Preparing to sell your company is not that dissimilar to preparing your company to attract additional investors. Here’s a short list of suggestions to help you stage your company for sale or investment.
Recently a CEO came to me with a simple request:
“Is there anything, besides our normal operating activities, that I should do differently to prepare my company for a sale in the next year or two?”
What I liked about this question was the self-awareness of it. The CEO recognized that there might be things he could do to increase his company’s value over and above the usual efforts of running and growing a business. Having sold several companies and participated directly in over $100M in funding over my career, I reflected on my experience and noted what conditions led to success and what did not.
Interestingly enough, preparing to sell your company is not that dissimilar to preparing your company to attract additional investors. To some degree, I was reminded of how, when selling your house, a realtor will advise you to “stage” your home to increase valuation, making it attractive to what buyers are looking for.
So, what do prospective investors and buyers really look for when purchasing a business? What might be top of the list in their Due Diligence? Of course, revenue and EBITDA performance (assuming profitability) are at the top of most lists, and I would expect this is already part of your plan, but what else? Here is a short list with suggestions to help you “stage your company” to make it attractive for sale or investment:
Include historical repeatability of revenue, or contractual models such as Annual or Monthly Recurring Revenue. Anything that can help provide assurance of future revenues is a major plus in the DD. It is no surprise that SaaS companies with low churn rates of business are driving 5 to 10X multiples.
Tip: Look carefully at your current business. Is there any potential to drive some recurring revenue, even if it comes at the cost of upfront sales?
It can be concerning when 50% plus of the business coming from 2 or 3 customers.
Tip: This one is simple – you need to dedicate some of your time (or your sales team) to focus on new accounts, rather than the easier ‘farming’ of existing accounts. Be sure to create the appropriate incentives.
A potential buyer or investor will want to see what your next few years of growth look like and how you propose to achieve these.
Hockey Stick performance (i.e. promising that success will increase geometrically at some point) is discounted heavily. A steady growth forecast, especially if it is backed by a proven track record of such performance, is weighed heavily.
Tip: Do you currently have a strategic plan you are executing against? Are your operating KPIs aligned? If not, DO IT…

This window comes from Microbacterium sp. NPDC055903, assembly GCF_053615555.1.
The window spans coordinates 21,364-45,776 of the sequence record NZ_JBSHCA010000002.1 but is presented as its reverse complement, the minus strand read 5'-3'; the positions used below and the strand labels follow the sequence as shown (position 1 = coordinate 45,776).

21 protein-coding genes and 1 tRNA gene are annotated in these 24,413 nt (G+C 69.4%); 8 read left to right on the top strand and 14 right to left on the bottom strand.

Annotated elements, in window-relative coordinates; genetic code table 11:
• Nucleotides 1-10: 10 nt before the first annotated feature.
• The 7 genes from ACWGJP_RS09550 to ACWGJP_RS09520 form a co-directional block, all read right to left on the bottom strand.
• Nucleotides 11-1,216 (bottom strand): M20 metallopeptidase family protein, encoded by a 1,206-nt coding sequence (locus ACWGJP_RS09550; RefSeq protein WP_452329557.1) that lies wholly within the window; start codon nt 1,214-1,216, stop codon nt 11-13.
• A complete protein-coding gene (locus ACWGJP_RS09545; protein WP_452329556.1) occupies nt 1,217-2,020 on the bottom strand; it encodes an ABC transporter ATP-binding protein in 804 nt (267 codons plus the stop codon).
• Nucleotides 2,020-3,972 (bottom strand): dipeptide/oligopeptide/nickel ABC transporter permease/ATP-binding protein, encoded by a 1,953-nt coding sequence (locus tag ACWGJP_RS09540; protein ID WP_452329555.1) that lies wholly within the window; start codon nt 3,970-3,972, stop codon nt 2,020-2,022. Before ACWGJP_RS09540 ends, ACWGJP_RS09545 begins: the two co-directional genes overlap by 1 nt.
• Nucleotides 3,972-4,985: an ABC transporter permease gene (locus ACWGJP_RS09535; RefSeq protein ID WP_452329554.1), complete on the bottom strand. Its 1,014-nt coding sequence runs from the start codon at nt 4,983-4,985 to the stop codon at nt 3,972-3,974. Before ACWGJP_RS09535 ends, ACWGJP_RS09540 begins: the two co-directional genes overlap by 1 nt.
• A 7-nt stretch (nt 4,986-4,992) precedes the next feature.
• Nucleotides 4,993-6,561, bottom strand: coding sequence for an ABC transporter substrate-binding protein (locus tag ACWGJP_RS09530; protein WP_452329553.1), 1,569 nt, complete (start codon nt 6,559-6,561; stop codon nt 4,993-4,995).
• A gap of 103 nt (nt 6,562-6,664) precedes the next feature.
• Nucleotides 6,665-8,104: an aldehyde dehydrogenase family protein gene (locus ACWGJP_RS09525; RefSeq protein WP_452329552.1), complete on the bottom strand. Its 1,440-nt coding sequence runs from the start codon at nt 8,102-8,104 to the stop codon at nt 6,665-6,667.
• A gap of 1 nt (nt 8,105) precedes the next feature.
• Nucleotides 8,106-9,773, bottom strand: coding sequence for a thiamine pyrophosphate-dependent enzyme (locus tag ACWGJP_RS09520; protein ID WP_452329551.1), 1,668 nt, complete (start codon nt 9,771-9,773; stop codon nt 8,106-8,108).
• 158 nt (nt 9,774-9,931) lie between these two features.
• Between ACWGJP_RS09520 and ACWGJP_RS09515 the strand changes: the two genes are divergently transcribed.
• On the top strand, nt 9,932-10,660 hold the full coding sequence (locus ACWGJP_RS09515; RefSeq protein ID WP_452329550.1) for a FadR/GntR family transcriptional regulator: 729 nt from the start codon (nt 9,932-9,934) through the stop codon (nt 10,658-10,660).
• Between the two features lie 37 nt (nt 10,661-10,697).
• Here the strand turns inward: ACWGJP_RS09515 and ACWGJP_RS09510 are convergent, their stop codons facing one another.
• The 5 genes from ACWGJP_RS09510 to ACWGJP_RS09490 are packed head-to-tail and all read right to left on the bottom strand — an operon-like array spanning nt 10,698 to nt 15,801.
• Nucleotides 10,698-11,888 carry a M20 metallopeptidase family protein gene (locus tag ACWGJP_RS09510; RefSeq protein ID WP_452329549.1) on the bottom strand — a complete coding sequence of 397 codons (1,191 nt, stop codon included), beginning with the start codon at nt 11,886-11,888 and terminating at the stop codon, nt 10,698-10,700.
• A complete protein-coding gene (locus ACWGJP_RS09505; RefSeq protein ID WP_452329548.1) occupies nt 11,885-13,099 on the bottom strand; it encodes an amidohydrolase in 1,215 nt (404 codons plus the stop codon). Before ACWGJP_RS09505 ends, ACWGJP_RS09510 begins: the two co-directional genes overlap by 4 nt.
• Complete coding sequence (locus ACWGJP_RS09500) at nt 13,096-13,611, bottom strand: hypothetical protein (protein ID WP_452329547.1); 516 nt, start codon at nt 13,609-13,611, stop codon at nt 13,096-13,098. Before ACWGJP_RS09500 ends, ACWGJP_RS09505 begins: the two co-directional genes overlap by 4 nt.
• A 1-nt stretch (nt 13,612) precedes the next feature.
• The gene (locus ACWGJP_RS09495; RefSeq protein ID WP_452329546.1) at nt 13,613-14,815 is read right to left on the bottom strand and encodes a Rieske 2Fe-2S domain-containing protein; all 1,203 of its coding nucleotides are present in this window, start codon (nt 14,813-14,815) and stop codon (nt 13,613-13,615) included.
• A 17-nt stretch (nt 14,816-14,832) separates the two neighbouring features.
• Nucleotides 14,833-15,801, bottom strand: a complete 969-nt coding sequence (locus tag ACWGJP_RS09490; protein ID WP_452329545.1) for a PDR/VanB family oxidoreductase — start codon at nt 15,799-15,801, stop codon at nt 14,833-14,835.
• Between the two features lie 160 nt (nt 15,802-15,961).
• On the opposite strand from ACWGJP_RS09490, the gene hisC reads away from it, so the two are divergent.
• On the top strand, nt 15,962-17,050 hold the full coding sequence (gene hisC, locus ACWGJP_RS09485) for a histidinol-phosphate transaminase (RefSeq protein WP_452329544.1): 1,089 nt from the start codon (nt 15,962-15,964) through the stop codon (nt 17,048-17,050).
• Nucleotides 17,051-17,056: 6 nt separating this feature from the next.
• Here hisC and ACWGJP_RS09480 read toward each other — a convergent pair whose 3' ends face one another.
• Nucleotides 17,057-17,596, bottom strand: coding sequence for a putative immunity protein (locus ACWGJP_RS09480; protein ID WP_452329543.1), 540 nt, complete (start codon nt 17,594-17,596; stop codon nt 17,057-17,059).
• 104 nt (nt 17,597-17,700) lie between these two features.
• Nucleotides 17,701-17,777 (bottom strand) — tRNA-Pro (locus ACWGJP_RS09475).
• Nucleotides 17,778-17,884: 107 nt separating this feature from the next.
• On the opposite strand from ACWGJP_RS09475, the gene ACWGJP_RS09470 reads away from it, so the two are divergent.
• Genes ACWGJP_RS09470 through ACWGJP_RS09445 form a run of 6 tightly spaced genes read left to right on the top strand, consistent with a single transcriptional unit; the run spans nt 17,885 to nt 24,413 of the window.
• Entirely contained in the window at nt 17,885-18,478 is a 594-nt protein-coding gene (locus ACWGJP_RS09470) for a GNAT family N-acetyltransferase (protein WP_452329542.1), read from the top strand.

A potential buyer or investor will be looking for a management team that brings their own skills, experiences and decision-making ability. If you have not developed a team of managers but rather supervisors who have not been given the chance to grow in their respective roles, then the buyer or investor is going to be exposed.
Either they have to keep you engaged (perhaps with a buy out) or they will bring in another CEO who will be faced with a team that is possibly not able to make decisions. Either way, a weak management team is an exposure that can discount your value.
Tip: It is never too late to start developing your management team. Challenge your managers to take on responsibility and make decisions, provide approval levels, even let them make mistakes (within limits) and where they are not up to it, perhaps time to make some changes.
This actually contradicts somewhat with my comment above about not relying on a hockey stick forecast. That said, the highest multiple for a company I sold came about as we had developed a better product in a large and growing market. We were able to bring evidence of success with large customer trials to back up our claims.
We marketed this new product and its’ potential heavily in our efforts to reach out to potential buyers. The result was >10X revenues, a multi$B sale. Of course timing of this in a buoyant market helped – and a little luck never hurts!
Tip: Part of your strategic plan needs to look at the potential to apply your special technology or skills to develop blockbuster new products or markets.
Having multiple buyers or strong lead investors who help bring in others can help increase your value. Put another way, if you have to sell and have only one interested buyer, the cards in your hands hold no face cards or even pairs.
Tip: If you do the points outlined in 1-5 above, this will take care of itself!
One additional comment on the importance of EBITDA. While the top of most lists, there is the exception in growth companies where they have traded off short term profitability for investments in future growth. Buyers, investors may conclude that is the right decision and weigh future growth more heavily.
To conclude, if you are not rushing to sell or bring in more investment, then you have time. Use this time wisely by staging your company now so that when you do choose to test the markets, your valuation may be considerably better than if you had simply let the business take care of itself.
This blog post was originally published in May 2019 and has been updated.